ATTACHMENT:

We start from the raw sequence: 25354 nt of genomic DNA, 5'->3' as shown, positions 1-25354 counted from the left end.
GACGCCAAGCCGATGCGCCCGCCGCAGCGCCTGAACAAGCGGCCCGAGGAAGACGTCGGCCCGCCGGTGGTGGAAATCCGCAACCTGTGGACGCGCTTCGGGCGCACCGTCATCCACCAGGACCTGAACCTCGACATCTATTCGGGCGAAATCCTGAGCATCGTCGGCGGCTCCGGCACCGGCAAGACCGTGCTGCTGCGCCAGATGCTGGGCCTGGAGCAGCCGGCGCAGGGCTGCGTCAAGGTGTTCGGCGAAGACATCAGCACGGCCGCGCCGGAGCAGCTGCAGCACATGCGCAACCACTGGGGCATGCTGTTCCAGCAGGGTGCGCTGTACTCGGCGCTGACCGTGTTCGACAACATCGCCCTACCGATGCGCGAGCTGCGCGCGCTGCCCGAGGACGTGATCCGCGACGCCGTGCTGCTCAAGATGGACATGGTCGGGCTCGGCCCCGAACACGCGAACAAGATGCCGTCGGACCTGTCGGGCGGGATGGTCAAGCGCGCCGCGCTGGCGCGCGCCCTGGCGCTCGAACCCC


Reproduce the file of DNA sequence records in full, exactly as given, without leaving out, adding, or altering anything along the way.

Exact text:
We start from the raw sequence: 25354 nt of genomic DNA, 5'->3' as shown, positions 1-25354 counted from the left end.
GACGCCAAGCCGATGCGCCCGCCGCAGCGCCTGAACAAGCGGCCCGAGGAAGACGTCGGCCCGCCGGTGGTGGAAATCCGCAACCTGTGGACGCGCTTCGGGCGCACCGTCATCCACCAGGACCTGAACCTCGACATCTATTCGGGCGAAATCCTGAGCATCGTCGGCGGCTCCGGCACCGGCAAGACCGTGCTGCTGCGCCAGATGCTGGGCCTGGAGCAGCCGGCGCAGGGCTGCGTCAAGGTGTTCGGCGAAGACATCAGCACGGCCGCGCCGGAGCAGCTGCAGCACATGCGCAACCACTGGGGCATGCTGTTCCAGCAGGGTGCGCTGTACTCGGCGCTGACCGTGTTCGACAACATCGCCCTACCGATGCGCGAGCTGCGCGCGCTGCCCGAGGACGTGATCCGCGACGCCGTGCTGCTCAAGATGGACATGGTCGGGCTCGGCCCCGAACACGCGAACAAGATGCCGTCGGACCTGTCGGGCGGGATGGTCAAGCGCGCCGCGCTGGCGCGCGCCCTGGCGCTCGAACCCC